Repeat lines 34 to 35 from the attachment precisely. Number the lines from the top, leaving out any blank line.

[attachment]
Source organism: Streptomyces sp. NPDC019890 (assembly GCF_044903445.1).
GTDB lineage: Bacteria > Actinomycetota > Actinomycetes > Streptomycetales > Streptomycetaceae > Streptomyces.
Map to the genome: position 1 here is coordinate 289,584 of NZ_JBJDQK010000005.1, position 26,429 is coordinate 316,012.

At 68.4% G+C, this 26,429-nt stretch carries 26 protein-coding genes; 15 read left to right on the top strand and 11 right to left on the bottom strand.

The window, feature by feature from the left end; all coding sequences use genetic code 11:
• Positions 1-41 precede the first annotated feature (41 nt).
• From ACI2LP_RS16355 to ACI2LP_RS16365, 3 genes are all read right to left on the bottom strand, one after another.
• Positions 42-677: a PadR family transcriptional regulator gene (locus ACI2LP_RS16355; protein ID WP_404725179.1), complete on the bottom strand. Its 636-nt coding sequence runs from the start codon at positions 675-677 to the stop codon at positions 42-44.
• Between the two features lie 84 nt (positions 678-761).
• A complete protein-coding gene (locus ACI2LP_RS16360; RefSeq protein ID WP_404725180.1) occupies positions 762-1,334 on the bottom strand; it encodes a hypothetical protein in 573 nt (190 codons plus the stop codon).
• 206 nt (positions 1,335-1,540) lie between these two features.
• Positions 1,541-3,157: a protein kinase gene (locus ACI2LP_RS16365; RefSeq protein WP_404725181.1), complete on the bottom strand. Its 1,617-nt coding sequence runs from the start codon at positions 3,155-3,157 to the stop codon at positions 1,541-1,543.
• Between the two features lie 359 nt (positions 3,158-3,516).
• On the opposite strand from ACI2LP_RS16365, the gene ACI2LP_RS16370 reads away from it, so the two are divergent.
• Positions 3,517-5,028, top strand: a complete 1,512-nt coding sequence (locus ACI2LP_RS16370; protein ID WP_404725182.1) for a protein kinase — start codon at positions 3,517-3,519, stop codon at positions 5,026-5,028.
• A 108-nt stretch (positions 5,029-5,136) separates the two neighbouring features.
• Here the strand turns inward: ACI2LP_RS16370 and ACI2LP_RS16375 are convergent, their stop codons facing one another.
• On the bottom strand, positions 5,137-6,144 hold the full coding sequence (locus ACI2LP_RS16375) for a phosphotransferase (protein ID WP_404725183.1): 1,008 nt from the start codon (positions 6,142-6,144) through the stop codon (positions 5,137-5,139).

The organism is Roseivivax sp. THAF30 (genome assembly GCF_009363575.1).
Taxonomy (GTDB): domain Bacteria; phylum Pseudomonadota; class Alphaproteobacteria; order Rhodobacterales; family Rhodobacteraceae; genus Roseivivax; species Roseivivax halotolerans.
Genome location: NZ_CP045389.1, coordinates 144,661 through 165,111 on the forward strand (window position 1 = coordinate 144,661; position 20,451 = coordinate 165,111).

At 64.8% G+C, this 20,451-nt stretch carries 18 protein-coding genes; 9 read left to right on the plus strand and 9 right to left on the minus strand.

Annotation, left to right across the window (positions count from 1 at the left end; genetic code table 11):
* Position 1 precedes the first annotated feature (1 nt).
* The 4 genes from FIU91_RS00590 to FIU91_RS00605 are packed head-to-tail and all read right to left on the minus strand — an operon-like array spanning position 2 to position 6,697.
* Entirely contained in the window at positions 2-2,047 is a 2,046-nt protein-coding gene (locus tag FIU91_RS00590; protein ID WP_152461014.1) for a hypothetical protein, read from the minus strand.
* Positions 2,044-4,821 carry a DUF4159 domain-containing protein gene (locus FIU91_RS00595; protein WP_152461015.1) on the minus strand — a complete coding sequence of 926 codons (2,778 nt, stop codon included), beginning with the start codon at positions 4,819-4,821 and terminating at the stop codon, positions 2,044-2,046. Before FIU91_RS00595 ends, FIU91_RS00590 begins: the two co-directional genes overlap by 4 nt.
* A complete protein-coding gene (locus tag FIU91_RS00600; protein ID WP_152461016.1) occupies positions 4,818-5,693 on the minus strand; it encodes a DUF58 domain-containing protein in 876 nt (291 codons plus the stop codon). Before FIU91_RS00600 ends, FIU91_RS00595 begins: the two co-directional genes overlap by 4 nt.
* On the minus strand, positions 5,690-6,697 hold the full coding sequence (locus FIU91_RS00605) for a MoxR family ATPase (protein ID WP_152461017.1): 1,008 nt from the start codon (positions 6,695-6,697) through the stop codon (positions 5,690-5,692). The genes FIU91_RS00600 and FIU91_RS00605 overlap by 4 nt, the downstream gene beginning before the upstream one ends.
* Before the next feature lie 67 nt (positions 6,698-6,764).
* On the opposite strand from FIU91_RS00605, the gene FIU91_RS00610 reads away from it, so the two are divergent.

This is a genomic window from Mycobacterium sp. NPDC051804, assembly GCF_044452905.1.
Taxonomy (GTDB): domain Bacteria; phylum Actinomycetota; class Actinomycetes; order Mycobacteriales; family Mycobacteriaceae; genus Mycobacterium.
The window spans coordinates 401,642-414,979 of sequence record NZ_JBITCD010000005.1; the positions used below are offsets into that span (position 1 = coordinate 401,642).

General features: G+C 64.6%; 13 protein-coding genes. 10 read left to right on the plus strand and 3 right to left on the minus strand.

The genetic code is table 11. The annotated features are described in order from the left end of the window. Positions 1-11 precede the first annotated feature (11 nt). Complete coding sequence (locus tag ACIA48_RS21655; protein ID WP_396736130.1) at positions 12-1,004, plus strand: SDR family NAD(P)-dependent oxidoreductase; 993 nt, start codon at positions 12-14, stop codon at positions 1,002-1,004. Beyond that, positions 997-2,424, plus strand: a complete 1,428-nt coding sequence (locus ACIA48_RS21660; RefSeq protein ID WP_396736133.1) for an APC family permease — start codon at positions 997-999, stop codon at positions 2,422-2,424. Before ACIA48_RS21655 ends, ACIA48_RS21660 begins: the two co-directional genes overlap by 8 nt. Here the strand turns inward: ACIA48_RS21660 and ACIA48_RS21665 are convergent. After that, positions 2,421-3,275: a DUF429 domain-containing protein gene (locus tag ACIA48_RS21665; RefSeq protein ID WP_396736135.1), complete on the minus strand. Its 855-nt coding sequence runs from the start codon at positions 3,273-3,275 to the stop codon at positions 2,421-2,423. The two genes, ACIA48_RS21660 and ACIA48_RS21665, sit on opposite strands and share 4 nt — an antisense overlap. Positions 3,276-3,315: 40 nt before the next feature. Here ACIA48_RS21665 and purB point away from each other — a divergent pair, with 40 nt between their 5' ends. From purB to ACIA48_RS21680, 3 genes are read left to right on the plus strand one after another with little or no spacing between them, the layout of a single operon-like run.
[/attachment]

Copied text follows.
The window spans coordinates 401,642-414,979 of sequence record NZ_JBITCD010000005.1; the positions used below are offsets into that span (position 1 = coordinate 401,642).

General features: G+C 64.6%; 13 protein-coding genes. 10 read left to right on the plus strand and 3 right to left on the minus strand.